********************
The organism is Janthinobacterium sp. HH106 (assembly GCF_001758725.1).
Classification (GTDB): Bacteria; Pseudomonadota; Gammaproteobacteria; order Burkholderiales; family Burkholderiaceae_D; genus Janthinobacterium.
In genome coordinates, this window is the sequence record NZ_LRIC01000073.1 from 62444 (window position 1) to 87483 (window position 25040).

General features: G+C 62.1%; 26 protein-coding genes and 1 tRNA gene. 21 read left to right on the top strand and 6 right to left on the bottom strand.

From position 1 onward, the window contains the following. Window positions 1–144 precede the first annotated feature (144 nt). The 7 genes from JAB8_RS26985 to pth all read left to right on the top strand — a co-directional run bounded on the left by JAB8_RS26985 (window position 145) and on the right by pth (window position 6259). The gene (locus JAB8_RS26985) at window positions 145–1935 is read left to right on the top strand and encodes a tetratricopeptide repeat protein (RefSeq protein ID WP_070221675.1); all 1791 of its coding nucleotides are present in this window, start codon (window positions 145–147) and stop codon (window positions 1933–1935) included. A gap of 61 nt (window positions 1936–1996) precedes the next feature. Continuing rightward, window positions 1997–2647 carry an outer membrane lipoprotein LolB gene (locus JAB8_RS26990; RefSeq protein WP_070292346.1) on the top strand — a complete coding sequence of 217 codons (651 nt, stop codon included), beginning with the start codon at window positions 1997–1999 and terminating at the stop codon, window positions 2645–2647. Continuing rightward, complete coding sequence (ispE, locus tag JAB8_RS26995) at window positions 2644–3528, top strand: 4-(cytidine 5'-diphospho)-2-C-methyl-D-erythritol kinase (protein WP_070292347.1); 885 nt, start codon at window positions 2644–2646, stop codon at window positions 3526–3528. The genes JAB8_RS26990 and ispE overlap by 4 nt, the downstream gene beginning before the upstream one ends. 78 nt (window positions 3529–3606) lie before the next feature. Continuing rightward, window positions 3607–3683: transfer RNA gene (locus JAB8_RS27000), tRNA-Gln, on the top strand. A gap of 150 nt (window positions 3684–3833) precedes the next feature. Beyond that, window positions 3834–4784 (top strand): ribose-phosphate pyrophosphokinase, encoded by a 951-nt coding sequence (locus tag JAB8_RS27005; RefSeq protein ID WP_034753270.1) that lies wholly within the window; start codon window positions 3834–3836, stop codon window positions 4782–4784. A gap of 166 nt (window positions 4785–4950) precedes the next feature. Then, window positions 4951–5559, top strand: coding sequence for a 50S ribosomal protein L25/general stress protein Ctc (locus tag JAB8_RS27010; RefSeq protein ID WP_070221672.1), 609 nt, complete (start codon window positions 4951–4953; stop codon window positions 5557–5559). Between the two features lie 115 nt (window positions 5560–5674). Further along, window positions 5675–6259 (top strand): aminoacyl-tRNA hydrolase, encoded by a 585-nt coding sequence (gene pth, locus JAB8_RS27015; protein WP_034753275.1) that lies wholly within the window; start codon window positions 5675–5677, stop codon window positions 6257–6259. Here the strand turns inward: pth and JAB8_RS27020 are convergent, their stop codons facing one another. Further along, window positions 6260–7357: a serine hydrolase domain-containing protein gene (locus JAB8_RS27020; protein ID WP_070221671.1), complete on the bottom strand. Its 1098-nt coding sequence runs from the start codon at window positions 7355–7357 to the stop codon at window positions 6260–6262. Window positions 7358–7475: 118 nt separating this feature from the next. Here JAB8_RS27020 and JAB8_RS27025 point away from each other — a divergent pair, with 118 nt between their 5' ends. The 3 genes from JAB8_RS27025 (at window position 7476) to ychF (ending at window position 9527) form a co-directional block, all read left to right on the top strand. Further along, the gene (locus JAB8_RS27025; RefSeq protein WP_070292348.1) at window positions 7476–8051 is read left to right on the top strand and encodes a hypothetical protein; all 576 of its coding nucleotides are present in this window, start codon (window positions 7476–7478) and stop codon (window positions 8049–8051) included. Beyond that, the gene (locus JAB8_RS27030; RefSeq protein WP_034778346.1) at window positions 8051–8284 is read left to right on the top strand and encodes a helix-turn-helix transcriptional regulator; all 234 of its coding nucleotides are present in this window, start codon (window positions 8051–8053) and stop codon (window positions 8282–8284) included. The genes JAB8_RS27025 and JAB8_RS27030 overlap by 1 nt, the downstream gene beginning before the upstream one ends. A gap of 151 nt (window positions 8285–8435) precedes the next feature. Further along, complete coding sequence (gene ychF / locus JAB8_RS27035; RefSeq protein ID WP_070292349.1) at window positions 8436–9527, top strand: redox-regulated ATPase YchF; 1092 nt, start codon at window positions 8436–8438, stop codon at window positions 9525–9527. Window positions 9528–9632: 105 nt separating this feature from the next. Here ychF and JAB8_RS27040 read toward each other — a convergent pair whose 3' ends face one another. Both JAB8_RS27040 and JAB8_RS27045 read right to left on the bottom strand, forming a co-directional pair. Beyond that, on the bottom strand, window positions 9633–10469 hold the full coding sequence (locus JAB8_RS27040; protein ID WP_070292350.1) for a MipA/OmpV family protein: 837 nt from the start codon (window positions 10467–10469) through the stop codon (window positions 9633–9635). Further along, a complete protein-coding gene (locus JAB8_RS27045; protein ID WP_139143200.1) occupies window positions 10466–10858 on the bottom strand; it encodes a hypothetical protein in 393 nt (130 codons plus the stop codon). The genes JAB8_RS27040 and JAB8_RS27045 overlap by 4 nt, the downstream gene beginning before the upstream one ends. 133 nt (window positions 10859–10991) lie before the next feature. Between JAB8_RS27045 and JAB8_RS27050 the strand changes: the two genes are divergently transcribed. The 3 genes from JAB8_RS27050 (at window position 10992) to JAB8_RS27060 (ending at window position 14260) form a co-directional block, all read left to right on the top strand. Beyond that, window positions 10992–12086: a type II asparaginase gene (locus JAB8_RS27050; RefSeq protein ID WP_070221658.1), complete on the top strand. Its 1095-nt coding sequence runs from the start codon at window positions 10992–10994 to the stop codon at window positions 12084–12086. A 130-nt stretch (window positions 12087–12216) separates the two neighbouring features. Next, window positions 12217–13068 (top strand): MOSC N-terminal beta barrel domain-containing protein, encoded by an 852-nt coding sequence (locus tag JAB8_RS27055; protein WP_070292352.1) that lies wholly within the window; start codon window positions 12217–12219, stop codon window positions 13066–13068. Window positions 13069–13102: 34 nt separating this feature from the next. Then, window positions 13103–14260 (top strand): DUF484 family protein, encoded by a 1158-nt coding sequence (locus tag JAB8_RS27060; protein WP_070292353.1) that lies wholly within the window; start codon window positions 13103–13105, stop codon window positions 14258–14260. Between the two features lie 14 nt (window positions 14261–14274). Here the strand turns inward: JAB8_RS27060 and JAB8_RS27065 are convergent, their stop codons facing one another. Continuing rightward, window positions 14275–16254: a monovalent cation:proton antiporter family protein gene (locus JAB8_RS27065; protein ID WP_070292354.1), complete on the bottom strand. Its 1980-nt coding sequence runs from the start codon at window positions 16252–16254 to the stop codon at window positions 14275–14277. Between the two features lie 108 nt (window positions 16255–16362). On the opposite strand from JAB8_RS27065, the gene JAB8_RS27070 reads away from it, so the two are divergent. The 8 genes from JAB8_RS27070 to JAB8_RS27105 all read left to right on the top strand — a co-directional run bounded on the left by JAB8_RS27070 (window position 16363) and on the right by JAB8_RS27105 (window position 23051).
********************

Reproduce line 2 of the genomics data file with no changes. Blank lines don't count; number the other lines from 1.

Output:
Classification (GTDB): Bacteria; Pseudomonadota; Gammaproteobacteria; order Burkholderiales; family Burkholderiaceae_D; genus Janthinobacterium.